600 African American Studies Faculty Sign Open Letter in Defense of AP African American StudiesHistorians in the News
tags: Florida, African American history, culture war, academic freedom, teaching history, critical race theory, Ron DeSantis
We are nearly 600 African American Studies faculty in higher education at dozens of colleges and universities and we are concerned about the future of our field. We write this letter to broadcast our outrage at the efforts of Florida Governor Ron DeSantis to delegitimize the AP’s pilot curriculum in African American Studies, to intimidate the College Board into appeasement and wholesale revisions, and to deny the young citizens of his state the world-class education to which they have a right.
After years of careful development, a curriculum for African American Studies is set to be released to the public this week, and is scheduled to be piloted in sixty high schools across the country in the 2024–25 school year. Ordinarily, after the curriculum is piloted, it is revised and ultimately approved by universities for Advanced Placement, giving high school students who complete the class an opportunity to skip introductory courses and get into their major quickly once they enter college. AP students are hard-working, high-achieving, and motivated to learn, and AP courses are typically the most rigorous offerings in any high school, factoring into college admissions decisions and college course placement.
DeSantis’s demeaning actions promise a bypass of this ordinary review. In January, the state’s education department sent a letter to the College Board notifying it that the curriculum is “inexplicably contrary to Florida law and significantly lacks educational value.” Roughly a week later, the state’s commissioner of education tweeted, “We proudly require the teaching of African American history. We do not accept woke indoctrination masquerading as education.” He cited the inclusion of internationally-respected scholars with years of award-winning scholarship, marking them as dangerous socialists. “We believe in teaching kids facts and how to think,” DeSantis put it this way a week ago, “but we don’t believe they should have an agenda imposed on them when you try to use Black history to shoehorn in queer theory, you are clearly trying to use that for political purposes.”
This is censorship and a frontal attack on academic freedom. We categorically reject DeSantis’s autocratic claim to knowing what college-level material should be available in an AP African American Studies course. There is no precedent, of which we are aware, for him or the Florida Department of Education to claim expertise on any other subject matter for AP course adoption. No one person determines what is required for an AP class to receive credit at our colleges and universities. Contrary to DeSantis’s claims of promoting freedom in education, he is suppressing learning in his state and limiting the freedom of Florida students to choose what they can learn. He is destroying core educational principles that should be sacrosanct to all leaders in a democratic society.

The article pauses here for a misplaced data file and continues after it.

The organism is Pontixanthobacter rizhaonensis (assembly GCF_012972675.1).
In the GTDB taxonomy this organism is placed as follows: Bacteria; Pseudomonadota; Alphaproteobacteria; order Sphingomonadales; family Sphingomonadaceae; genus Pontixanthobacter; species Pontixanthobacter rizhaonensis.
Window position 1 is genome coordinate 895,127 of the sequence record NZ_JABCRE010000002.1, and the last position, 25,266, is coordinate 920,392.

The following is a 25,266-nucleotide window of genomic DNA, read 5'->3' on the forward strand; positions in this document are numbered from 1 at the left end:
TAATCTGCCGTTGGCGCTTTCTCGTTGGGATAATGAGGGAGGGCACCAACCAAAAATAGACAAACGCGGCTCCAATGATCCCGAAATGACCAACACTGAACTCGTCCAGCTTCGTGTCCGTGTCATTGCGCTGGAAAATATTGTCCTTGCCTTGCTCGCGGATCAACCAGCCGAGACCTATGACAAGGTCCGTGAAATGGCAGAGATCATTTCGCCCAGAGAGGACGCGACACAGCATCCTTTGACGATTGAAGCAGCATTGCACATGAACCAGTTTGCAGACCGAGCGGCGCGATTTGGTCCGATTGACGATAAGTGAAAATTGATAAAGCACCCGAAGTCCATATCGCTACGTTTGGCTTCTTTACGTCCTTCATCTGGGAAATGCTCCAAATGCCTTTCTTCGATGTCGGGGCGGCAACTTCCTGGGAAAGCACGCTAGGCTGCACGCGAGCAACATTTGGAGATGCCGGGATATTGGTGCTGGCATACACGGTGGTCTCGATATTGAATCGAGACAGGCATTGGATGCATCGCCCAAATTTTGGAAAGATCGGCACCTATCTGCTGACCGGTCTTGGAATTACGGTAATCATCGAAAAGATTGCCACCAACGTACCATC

We will not mince words. The contention that an AP curriculum in African American Studies “lacks educational value” is a proposition supported by white supremacist ideology, because it fundamentally demeans the history, culture, and contributions of Black people. This has terrible consequences for the young people of color who live in that state. It echoes other ongoing efforts across the United States to purge the public sphere of any mention of “divisive concepts,” or any conversation about the enduring fact of racism in the history of this nation, this hemisphere, and this world. It is also racism wrapped inside of homophobia. As such, it matches the Governor’s earlier — and ongoing — efforts to empty school library shelves of any book the state defines as “woke,” a purging that disproportionately impacts a broad body of work by Black and queer authors. If this broader effort to degrade, erase, and rewrite our history is successful, it would mean that the worst dystopias of science fiction have taken root, their encroachments on the classroom forcing us further down the path to an extraordinarily dangerous future.
Revisions should proceed in the normal customary fashion as established by the College Board in collaboration with educators, scholars, and institutional partners of its own choosing. We object to the effort of Governor DeSantis to circumvent the ordinary process for the review of an AP pilot curriculum. We object, as well, to his impoverished understanding of the significance of African American history, which has consequences for the young people of his state. We object to the offensive manner in which the Governor has yoked his efforts to extinguish the curriculum to a sprawling, multi-state effort to wield the power of the administrative state as a sword in these new culture wars. We object, finally, to the impact on young people, for whom the classroom is now a battleground, and who must sit with the words of their Governor, who has devalued the contributions of their forebears to American life, and wonder whether he sees them as citizens deserving to be educated or as pawns in the cruel combat he proposes.
Beyond these objections, we acknowledge the young people in Florida who are eager for this curriculum. We recognize our responsibility to ensure that the courses they take for college credit or placement are of the highest quality. And we promise them that we will work collectively to secure their access to this pilot curriculum, and also to the final AP course in African American Studies.